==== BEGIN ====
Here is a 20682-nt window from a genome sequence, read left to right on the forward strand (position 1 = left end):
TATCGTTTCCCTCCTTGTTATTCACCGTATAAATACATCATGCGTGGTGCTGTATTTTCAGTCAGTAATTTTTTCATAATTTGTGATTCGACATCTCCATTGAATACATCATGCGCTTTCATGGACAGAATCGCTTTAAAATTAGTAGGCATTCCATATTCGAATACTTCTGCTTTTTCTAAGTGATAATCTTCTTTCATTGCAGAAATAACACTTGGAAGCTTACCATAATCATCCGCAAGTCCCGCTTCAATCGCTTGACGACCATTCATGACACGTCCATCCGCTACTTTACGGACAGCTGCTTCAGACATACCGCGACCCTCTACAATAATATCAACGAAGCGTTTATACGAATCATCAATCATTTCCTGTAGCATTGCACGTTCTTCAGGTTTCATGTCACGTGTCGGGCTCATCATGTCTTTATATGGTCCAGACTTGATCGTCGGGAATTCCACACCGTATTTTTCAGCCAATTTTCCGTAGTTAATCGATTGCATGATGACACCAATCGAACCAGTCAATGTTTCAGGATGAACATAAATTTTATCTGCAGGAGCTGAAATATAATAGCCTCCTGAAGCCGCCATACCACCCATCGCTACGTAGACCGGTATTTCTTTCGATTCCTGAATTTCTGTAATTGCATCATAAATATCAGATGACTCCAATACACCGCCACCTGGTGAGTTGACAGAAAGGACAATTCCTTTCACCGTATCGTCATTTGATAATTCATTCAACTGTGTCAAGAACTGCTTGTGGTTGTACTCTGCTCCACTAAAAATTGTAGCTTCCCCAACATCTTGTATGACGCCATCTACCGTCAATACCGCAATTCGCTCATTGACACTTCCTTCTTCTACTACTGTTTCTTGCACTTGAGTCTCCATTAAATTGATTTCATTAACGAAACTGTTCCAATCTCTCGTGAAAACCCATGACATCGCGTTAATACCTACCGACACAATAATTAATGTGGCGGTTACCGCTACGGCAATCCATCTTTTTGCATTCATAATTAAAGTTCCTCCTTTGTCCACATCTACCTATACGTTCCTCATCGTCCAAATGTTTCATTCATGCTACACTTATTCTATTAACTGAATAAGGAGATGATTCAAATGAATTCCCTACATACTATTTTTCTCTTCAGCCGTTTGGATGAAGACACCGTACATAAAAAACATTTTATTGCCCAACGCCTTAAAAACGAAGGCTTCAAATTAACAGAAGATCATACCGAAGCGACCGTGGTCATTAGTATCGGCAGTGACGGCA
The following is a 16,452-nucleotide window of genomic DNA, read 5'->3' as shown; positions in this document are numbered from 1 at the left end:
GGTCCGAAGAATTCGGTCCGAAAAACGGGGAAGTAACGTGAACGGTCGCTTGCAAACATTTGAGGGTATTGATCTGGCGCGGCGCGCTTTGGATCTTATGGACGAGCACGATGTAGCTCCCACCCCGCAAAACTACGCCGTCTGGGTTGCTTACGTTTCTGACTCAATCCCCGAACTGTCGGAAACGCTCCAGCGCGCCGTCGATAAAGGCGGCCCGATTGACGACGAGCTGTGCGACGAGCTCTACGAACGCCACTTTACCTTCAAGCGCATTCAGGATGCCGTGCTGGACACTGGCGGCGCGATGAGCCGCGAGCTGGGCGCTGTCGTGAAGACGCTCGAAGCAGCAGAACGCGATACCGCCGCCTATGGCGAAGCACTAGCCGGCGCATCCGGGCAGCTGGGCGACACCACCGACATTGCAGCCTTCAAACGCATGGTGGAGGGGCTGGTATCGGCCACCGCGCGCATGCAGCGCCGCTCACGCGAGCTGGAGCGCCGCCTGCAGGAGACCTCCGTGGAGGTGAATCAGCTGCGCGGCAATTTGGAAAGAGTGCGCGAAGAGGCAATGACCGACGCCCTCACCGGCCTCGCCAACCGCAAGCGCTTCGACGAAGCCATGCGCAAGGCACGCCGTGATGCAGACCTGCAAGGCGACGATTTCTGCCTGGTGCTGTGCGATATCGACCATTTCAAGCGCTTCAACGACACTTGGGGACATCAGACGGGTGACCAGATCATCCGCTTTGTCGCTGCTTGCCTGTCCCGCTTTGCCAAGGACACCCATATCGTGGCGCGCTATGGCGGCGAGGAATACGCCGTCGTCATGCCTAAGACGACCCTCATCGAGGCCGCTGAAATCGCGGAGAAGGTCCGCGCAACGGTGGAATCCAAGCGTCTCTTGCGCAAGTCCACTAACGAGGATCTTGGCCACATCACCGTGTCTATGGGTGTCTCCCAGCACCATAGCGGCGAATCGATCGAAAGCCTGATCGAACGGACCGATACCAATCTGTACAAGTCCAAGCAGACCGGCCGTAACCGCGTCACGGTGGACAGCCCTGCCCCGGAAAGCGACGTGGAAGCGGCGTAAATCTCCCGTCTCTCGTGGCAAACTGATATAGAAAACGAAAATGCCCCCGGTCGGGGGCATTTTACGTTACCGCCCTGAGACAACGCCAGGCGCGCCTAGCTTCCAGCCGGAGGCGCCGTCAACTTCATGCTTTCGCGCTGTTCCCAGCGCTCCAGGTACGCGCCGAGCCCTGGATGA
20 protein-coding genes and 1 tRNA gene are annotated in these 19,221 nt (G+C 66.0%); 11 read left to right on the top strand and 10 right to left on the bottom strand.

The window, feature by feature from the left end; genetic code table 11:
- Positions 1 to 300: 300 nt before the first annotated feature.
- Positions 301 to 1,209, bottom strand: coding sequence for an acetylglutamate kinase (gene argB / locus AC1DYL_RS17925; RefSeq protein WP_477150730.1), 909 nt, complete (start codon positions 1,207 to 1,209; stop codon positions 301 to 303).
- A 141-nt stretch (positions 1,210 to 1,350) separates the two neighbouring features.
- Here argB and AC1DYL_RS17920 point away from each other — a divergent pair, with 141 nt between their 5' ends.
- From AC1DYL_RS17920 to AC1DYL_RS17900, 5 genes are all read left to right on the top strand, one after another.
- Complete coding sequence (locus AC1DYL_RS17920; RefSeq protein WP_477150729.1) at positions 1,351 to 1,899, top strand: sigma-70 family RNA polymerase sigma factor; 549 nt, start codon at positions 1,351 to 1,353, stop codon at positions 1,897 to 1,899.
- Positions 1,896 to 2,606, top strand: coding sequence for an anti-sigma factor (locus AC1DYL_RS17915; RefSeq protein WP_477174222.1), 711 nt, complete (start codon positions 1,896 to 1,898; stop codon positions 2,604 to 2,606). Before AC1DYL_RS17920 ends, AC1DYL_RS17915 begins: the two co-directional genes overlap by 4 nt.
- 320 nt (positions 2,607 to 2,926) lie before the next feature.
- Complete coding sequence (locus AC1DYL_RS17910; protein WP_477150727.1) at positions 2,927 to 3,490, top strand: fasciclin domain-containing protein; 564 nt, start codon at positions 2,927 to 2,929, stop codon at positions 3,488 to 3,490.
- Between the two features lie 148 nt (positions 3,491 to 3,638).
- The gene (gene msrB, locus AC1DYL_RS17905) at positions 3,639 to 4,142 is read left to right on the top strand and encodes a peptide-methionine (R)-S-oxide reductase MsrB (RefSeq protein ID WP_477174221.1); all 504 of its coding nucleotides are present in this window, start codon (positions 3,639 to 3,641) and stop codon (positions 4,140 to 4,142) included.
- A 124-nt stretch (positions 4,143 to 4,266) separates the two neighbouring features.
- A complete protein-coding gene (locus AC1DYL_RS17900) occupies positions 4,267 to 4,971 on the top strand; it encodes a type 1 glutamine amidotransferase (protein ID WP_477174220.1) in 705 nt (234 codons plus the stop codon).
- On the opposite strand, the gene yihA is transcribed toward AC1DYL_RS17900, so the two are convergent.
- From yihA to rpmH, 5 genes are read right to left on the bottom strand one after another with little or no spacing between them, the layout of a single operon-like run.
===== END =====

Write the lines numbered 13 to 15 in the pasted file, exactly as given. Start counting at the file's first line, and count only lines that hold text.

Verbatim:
- Positions 1,896 to 2,606, top strand: coding sequence for an anti-sigma factor (locus AC1DYL_RS17915; RefSeq protein WP_477174222.1), 711 nt, complete (start codon positions 1,896 to 1,898; stop codon positions 2,604 to 2,606). Before AC1DYL_RS17920 ends, AC1DYL_RS17915 begins: the two co-directional genes overlap by 4 nt.
- 320 nt (positions 2,607 to 2,926) lie before the next feature.
- Complete coding sequence (locus AC1DYL_RS17910; protein WP_477150727.1) at positions 2,927 to 3,490, top strand: fasciclin domain-containing protein; 564 nt, start codon at positions 2,927 to 2,929, stop codon at positions 3,488 to 3,490.